Elie Wiesel, Nobel Peace Prize winner and survivor of Nazi concentration camps at Auschwitz and Buchenwald, recently published a new translation of his very first book, Night, originally issued in 1958. The new translation from the original French edition is provided by his wife, Marion.
Wiesel has written over forty books.
He claims this first one is the most essential.
Nighttells the story of Wiesel's experience as a 15-year-old boy in the horror camps of death where he lost his family, his innocence and his orthodox Jewish faith.
I am walking through the short volume right now. It is tough reading, but powerful and gripping.
In one terrible passage Wiesel describes his reaction to witnessing the hanging of a young boy who had the face of a "sad angel."
As the crowd watched his death, someone behind the young Wiesel groaned, "For God's sake, where is God?"
"And from within me, I heard a voice answer: Where He is? This is where--hanging from this gallows."
In a recent interview with Time magazine, Wiesel pondered what would be required to redirect humanity away from violence and self-destruction.
When asked where we should start, he provided a thoughtful reply:
"We should fight hatred. There should be a Biblical commandment: Thou shalt not hate. And there is indifference. Everyone can fall into this trap. It's so easy to enter into indifference and stay there. An indifferent person remains indifferent unless shaken up. These are the most important subjects in the world." (Time, January 30, 2006, page 8)
I believe he is onto something here. How about you?
Removing hate from our hearts and our neighborhoods and our cities--talk about changing things from the inside out! Each of us can go to work on this goal today, can't we? Right inside where we live and decide the issues of life.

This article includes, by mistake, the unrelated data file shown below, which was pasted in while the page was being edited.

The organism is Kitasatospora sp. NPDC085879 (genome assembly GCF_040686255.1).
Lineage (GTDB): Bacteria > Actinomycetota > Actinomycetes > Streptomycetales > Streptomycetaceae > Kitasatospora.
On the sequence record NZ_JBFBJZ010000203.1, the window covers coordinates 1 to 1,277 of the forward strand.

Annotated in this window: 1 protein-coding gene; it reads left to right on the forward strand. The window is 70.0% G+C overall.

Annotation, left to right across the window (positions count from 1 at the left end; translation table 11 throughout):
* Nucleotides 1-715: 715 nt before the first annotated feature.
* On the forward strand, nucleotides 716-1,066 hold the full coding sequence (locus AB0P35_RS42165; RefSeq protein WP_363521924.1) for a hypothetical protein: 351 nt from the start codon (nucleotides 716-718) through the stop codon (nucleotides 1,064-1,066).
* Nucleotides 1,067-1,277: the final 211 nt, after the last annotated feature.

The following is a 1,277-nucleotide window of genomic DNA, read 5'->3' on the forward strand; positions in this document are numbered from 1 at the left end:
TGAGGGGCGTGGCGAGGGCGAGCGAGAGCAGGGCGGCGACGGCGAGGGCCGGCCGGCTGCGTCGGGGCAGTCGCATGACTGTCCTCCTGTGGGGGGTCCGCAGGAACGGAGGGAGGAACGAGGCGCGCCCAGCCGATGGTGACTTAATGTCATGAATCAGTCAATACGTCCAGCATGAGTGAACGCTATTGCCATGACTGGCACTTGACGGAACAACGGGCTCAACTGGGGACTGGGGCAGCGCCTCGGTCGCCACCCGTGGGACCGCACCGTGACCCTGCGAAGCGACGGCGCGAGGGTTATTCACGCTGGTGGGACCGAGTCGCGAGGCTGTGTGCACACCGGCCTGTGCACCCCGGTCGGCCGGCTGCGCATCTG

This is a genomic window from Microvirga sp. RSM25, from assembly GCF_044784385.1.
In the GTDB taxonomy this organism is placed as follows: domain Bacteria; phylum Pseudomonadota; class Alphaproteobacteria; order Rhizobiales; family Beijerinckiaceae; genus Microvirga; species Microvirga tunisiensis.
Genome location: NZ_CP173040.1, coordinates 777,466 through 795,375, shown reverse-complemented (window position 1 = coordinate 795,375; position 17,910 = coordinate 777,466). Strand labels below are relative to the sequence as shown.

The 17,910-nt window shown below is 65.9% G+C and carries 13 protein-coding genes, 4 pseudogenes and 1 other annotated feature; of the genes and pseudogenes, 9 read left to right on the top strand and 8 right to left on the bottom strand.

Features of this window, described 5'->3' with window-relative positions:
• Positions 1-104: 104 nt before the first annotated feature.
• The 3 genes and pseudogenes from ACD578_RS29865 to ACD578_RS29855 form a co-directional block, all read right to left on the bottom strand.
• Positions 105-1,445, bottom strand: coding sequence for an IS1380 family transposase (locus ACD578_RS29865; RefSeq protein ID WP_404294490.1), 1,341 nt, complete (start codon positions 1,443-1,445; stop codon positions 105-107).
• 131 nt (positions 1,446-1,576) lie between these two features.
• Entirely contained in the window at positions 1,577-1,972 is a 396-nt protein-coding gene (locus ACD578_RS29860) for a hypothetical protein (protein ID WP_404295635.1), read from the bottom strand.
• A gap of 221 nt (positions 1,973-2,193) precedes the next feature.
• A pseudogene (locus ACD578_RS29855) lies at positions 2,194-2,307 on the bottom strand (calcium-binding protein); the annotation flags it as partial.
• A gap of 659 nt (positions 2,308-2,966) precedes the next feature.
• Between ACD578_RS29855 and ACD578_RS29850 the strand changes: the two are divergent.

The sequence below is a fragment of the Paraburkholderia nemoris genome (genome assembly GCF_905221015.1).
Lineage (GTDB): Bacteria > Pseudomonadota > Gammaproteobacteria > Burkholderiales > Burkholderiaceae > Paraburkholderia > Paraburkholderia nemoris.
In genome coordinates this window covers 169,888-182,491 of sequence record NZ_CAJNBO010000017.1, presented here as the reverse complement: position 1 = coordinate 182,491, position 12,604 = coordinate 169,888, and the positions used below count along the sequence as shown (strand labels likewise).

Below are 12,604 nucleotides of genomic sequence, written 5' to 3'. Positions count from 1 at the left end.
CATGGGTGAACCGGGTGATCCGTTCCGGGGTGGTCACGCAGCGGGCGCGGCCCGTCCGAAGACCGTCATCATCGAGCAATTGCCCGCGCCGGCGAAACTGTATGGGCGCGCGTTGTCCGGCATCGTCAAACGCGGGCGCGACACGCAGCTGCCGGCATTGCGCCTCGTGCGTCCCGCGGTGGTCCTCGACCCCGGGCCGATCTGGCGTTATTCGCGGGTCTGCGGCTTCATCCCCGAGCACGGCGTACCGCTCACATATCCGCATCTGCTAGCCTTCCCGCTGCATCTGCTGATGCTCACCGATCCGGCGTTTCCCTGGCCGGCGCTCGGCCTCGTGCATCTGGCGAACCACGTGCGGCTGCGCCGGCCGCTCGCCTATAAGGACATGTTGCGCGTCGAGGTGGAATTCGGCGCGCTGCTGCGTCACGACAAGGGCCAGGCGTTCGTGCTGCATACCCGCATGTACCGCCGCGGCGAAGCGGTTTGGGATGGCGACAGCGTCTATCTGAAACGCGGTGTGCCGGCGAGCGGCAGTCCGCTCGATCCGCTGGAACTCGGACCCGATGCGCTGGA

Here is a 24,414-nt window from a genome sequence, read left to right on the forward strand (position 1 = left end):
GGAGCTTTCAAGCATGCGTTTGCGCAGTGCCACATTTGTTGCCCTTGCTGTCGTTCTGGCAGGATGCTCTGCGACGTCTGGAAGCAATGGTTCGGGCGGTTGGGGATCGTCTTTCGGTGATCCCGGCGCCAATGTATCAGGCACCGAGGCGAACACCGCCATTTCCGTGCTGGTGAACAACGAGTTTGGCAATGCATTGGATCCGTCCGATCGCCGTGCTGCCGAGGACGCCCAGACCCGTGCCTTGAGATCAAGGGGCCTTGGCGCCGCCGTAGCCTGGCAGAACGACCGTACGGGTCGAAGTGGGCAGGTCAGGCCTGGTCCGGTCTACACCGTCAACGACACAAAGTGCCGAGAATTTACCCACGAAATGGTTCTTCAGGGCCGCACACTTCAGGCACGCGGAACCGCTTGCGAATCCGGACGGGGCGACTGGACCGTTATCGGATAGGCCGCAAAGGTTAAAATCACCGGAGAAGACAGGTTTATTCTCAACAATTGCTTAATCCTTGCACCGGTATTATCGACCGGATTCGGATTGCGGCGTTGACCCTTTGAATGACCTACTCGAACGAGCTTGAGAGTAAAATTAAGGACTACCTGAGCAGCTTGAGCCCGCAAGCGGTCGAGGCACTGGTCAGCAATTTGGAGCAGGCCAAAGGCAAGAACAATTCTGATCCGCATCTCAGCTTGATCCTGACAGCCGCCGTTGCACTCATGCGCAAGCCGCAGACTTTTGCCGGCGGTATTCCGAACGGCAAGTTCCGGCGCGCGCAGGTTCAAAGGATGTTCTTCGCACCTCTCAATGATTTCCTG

Wiping out indifference? Equally important as we renew our individual and collective commitment to building healthy and functional communities for everyone.
Both objectives call on me to open my heart to others, to adopt humility as a way of life and, simply put, to never give up.
In explaining his own hope in the face of the horrific power of evil in the world, Wiesel quoted Albert Camus who once wrote, "Where there is no hope, one must invent hope."
Wiesel's wisdom and commitment to never allowing us to forget the truth of his own terrible past, propels us to embrace a new hope even in the face of the most daunting of urban challenges associated with entrenched poverty and injustice.
Pick up a copy of Night. You will be moved deeply.
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Rising from Ashes
Larry James' Urban Daily
A repository of ideas, resources, commentary and opinions concerning the issues facing low-income residents of the inner cities of the United States and how mainstream America largely forgets or, worse, ignores the day-to-day realities of urban life for the so-called "poor." Written and edited by the President & CEO of CitySquare. Please visit CitySquare.
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